Friday, April 20, 2012

Reading Reflection: The Demon Trapper's Daughter

Forsaken (The Demon Trapper's Daughter #1)
by Jana Oliver
Published 7th 2011
P. 422
Rating: 3/5

Riley Blackthorne just needs a chance to prove herself—and that’s exactly what the demons are counting on...

Seventeen-year-old Riley, the only daughter of legendary Demon Trapper, Paul Blackthorne, has always dreamed of following in her father's footsteps. The good news is, with human society seriously disrupted by economic upheaval and Lucifer increasing the number of demons in all major cities, Atlanta’s local Trappers’ Guild needs all the help they can get—even from a girl. When she’s not keeping up with her homework or trying to manage her growing crush on fellow apprentice, Simon, Riley’s out saving distressed citizens from foul-mouthed little devils – Grade One Hellspawn only, of course, per the strict rules of the Guild. Life’s about as normal as can be for the average demon-trapping teen.

But then a Grade Five Geo-Fiend crashes Riley’s routine assignment at a library, jeopardizing her life and her chosen livelihood. And, as if that wasn’t bad enough, sudden tragedy strikes the Trappers’ Guild, spinning Riley down a more dangerous path than she ever could have imagined. As her whole world crashes down around her, who can Riley trust with her heart—and her life?

It took me a while to write this review.  Originally, this was not one of my favorite books this year, but there was something about it that drew me into the characters and storyline.  It was a fun read, and I can see myself going back to it on lazy Sundays. 

Riley Blackthorne is a 17-year-old living in Atlanta, Georgia after the government has basically gone bankrupt.  Her father, Paul, became a demon trapper after he lost his job as a teacher and her mother died of cancer several years back.  Paul is one of the best, and Riley plans to follow in his footsteps.  She is the first female apprentice on the road to becoming a demon trapper.  This is one of the things I liked about this book, she's doing something that isn't exactly typical, breaking barriers, and kicking butt. 

Now, Riley adores her father.  I love their relationship, but he dies early on in this story and it is heartbreaking.  He was such a genuinely good guy it effects a lot of people, especially Riley and Beck.  Beck is a young man only a few years older than Riley, who Paul devoted a lot of attention to, training him, looking out for him, and just being the father Beck never had.  Riley also had a serious crush on Beck a few years ago, and has hated him since.  When Paul dies, Beck feels he must take responsibility for Riley -- which she fights.

Alright, now I remember why it was so hard to write this review.  There are so many subplots and characters I can't cohesively write about everything.  There's a lot that goes on.  Too much.
  1. Riley warding Paul's body until the next full moon or someone can summon his body and use it, like the nice necromancer Mortimer or the really evil one.
  2. Riley trying to make ends meet and survive without parents.  Collectors are hounding her about the debt accrued from her mother's medical expenses.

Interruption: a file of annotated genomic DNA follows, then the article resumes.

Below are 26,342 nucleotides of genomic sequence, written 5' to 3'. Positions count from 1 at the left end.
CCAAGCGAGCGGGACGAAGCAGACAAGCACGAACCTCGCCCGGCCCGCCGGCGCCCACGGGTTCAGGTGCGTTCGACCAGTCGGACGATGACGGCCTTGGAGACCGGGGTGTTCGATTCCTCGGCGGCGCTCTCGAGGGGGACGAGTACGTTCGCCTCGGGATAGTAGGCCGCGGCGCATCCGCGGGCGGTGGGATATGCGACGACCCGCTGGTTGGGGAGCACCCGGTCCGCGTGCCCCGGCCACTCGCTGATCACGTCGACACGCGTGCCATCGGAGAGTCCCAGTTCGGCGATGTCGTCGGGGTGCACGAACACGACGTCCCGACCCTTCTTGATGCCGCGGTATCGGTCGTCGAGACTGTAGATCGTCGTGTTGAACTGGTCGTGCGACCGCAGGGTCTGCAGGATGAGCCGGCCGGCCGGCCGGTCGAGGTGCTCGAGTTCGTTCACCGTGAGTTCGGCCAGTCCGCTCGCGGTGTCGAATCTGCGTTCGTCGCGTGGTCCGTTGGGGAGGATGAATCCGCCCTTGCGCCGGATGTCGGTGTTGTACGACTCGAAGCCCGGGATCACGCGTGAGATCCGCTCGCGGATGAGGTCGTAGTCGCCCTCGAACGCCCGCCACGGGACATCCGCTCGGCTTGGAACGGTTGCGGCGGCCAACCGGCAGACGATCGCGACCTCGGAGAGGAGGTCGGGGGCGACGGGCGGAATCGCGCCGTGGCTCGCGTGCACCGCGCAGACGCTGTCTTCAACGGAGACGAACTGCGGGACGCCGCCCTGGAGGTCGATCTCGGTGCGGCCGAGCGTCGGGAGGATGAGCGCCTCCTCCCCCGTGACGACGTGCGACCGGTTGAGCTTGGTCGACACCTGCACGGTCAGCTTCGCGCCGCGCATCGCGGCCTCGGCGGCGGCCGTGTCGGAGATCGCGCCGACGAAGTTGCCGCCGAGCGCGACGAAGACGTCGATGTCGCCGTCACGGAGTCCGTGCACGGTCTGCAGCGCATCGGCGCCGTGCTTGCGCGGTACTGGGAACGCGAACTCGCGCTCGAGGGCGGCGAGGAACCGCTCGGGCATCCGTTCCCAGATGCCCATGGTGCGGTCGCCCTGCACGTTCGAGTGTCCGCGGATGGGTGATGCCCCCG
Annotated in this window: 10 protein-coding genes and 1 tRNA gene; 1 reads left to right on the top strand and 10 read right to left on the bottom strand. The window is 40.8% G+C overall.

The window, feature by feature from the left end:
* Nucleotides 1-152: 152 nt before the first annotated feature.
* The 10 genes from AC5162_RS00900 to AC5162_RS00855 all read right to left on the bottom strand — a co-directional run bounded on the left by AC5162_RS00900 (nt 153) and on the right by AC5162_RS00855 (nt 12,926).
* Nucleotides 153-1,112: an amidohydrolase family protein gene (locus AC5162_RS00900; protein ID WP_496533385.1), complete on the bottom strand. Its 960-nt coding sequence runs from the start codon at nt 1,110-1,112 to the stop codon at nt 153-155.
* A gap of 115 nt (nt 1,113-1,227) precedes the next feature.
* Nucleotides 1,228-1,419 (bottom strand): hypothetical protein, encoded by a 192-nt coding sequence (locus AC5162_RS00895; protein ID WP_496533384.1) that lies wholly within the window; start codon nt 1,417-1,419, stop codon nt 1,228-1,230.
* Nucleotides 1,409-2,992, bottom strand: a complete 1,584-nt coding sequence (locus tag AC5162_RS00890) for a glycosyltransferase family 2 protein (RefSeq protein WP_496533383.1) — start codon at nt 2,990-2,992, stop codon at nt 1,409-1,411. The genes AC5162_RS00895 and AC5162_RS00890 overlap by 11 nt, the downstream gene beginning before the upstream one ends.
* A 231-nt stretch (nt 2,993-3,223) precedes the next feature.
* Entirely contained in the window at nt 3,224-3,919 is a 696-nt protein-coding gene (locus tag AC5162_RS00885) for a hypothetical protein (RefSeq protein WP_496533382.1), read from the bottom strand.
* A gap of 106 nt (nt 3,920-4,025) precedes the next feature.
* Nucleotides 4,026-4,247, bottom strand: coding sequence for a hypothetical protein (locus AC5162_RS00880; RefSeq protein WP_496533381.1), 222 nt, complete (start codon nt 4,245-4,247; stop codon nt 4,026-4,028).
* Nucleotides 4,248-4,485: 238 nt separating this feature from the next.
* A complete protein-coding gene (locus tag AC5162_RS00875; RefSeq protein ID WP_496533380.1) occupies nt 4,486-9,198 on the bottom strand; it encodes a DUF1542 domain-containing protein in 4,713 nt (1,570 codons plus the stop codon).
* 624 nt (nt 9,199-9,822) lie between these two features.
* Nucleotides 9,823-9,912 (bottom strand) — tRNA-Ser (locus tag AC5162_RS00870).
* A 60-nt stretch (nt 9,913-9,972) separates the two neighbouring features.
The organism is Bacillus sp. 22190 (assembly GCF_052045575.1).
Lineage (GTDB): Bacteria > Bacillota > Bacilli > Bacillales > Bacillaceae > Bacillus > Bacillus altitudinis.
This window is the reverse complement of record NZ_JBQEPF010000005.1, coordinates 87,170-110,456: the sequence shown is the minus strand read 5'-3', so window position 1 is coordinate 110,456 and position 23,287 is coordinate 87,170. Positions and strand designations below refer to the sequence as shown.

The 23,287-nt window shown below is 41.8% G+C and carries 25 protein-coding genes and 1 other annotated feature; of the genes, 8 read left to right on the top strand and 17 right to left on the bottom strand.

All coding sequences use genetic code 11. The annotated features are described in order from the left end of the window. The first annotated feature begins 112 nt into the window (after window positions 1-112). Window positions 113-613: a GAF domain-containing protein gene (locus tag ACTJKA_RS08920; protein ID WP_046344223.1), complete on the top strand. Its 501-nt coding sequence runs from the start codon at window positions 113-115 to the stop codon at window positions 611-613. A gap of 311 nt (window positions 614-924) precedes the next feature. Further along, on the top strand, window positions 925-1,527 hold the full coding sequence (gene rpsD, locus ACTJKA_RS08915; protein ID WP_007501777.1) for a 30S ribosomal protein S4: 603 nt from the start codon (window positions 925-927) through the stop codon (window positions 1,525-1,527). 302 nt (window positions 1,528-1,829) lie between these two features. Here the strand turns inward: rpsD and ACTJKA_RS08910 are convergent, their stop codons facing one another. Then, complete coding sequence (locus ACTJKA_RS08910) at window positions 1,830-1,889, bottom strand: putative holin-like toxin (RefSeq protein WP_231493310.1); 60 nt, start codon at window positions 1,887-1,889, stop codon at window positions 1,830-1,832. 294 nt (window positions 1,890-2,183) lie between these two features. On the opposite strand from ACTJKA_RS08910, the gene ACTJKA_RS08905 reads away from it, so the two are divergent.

3. Riley trying to prove herself to the Demon Trapper's Guild while under the apprenticeship of someone who drinks a lot and hates her and her father, Harper.
  4. All the demon's seem to acknowledge Riley by name, something that is not usual.
  5. Someone is tampering with the holy water and demons are being catched but not sold through the appropriate channels -- Riley finds this all out by having her BFF hack into her father's disc.  
  6. She still has to go to regular school 3 days a week and maintain her relationship with her non-demon trapper BFF Peter.
  7. She develops a romantic relationship with another apprentice: Simon.
  8. Beck is overbearing with her, trying to keep her safe, but going about it all wrong.
There is soo much going on that's it hard to talk about everything.  I like that she is the first female demon trapper, and really tries her best.  I don't like how she and Beck treat each other, it's very love hate.  Beck tries to be like an aggressive brother, but isn't.  He stifles Riley and she fights back.  I like Simon, he seems so sweet and exactly what she needs after losing her father -- someone to offer support without stifling her.  Now with Beck and Simon it may seem like a love triangle, but I'm not sure.  If Beck shrugs off that overbearing authoritative cloak, maybe.  I might actually prefer Beck to Simon him, he's much more masculine.  The things he does for Riley make him amazing in my book, he just has to lose that attitude.  Not too mention, Peter the so-called best friend, but I'm not convinced.  And... a dark handsome stranger that appears later on in the book, Ori.  He claims to be an independent demon hunter (not to be confused with a demon trapper), he saves Riley and the other demon trappers toward the end, but there seems to be chemistry building there. 

Too many boys!  Too many story angles!  That's what made this book difficult for me, too much!

I still liked it, after I sorted all the ideas and focused, but it was hard.  And there's more to come.  All these ideas go into the next book unresolved and the ending provided even more twists.  I don't know if I can handle more, but I wanna find out. 

All in all, it's an okay read.  I liked the setting and the world of demons created, especially the ninja-clad Magpie -- silly little shiny-stealing demon (hehe).  Is it bad that I want one?  There is ALOT going on, but I want to know how it all works out and will continue to read the series to find out. 


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